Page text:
Ear candling is a fast-growing trend in the Philippines. Also called ear coning or thermal auricular therapy, it is an alternative medicine practice which supposedly removes earwax and toxins.
This procedure involves inserting one end of a cone of waxed cloth in the patient’s ear. The opposite end of the cloth is then lit and the flame supposedly creates negative pressure which draws wax and debris from the ear.
The US FDA, however, strongly warns against the use of ear candles because it can cause serious injuries. Injuries listed by the US FDA include burn, wax occlusion, and perforation of the tympanic membrane. Furthermore, no scientific evidence has been found to support the safety or effectiveness of the said procedure. Children of any age, especially babies, are at an increase risk of obtaining injuries and complications owing to the smaller size of their ear canals. For impacted cerumen, your doctor can instead prescribe you with an ear solution or refer you to an ENT for suctioning and irrigation.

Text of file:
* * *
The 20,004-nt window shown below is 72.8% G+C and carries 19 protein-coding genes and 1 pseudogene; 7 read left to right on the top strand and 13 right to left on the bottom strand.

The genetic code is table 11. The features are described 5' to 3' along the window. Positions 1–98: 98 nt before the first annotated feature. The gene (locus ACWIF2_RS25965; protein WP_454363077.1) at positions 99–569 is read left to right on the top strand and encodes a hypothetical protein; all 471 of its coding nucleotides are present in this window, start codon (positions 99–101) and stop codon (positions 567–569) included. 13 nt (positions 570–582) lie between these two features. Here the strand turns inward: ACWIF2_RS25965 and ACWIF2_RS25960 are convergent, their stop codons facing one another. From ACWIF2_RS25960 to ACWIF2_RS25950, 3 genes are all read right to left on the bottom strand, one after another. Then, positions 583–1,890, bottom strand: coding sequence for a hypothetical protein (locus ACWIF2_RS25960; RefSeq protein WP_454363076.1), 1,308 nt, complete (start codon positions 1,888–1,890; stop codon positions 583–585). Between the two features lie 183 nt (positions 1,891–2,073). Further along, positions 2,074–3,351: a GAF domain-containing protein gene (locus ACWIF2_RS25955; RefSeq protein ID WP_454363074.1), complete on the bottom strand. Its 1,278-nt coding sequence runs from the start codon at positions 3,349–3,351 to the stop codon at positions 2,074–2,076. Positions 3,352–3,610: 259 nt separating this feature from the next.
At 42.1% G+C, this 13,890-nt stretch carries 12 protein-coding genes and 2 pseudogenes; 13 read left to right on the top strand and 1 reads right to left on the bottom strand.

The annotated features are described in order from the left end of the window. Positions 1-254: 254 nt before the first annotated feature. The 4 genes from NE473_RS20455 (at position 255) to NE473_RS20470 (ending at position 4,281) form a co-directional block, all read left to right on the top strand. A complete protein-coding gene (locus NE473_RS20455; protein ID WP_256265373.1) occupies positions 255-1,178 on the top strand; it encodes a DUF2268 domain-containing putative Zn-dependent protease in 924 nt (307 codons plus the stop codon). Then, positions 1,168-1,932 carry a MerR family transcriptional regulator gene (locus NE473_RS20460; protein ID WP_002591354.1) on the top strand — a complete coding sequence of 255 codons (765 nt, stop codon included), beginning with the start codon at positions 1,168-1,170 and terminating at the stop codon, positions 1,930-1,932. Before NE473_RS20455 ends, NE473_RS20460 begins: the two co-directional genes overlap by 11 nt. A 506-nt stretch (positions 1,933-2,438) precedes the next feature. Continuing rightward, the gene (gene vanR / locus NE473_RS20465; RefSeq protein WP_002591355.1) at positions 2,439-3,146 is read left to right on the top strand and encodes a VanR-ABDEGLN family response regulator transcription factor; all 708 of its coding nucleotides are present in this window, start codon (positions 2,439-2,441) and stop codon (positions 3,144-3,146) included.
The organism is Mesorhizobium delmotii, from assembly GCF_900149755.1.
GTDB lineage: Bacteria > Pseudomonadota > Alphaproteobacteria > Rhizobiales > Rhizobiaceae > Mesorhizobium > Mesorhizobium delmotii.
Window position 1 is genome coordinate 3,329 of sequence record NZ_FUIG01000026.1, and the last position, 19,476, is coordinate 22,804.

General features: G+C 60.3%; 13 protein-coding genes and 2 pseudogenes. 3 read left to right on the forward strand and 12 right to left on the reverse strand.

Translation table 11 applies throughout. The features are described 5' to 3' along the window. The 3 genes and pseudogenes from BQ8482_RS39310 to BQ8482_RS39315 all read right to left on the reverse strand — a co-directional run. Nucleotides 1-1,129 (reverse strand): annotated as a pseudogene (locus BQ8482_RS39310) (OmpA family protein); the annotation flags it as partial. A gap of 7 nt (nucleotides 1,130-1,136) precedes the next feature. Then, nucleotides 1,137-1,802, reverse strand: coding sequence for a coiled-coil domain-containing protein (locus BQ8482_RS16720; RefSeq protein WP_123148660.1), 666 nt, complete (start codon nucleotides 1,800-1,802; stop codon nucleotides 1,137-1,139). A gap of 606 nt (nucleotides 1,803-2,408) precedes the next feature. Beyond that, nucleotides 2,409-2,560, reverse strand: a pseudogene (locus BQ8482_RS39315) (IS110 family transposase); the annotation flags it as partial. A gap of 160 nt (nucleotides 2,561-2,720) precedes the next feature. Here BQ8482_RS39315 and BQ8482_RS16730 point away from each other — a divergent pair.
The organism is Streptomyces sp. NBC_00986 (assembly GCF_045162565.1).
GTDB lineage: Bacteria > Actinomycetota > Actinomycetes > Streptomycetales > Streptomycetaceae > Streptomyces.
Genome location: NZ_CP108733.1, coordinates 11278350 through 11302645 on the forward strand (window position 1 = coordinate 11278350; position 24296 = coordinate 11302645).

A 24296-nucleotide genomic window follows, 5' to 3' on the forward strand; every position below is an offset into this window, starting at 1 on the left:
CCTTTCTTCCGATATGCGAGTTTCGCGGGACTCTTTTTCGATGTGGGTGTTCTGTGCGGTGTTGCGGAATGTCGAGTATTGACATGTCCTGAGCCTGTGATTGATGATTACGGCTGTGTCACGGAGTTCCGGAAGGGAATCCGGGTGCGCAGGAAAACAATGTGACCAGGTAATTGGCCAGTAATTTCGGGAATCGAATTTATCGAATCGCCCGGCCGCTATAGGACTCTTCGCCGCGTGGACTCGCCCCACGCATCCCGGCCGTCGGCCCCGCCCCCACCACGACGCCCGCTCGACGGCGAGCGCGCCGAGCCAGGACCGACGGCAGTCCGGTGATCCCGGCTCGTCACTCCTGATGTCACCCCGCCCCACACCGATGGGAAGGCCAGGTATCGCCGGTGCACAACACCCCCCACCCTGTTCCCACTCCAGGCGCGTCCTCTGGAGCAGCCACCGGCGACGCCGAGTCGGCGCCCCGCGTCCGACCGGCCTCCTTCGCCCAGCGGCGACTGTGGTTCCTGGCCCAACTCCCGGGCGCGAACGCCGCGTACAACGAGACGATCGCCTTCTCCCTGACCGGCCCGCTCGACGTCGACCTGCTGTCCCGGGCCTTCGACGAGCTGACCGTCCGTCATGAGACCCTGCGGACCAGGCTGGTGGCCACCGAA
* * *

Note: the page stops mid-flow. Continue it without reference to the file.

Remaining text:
So there we have it. The gist: it is best to remember that we should not insert anything inside the ear canal. And if that ear wax is starting to itch, better ask a medically trained professional for advice.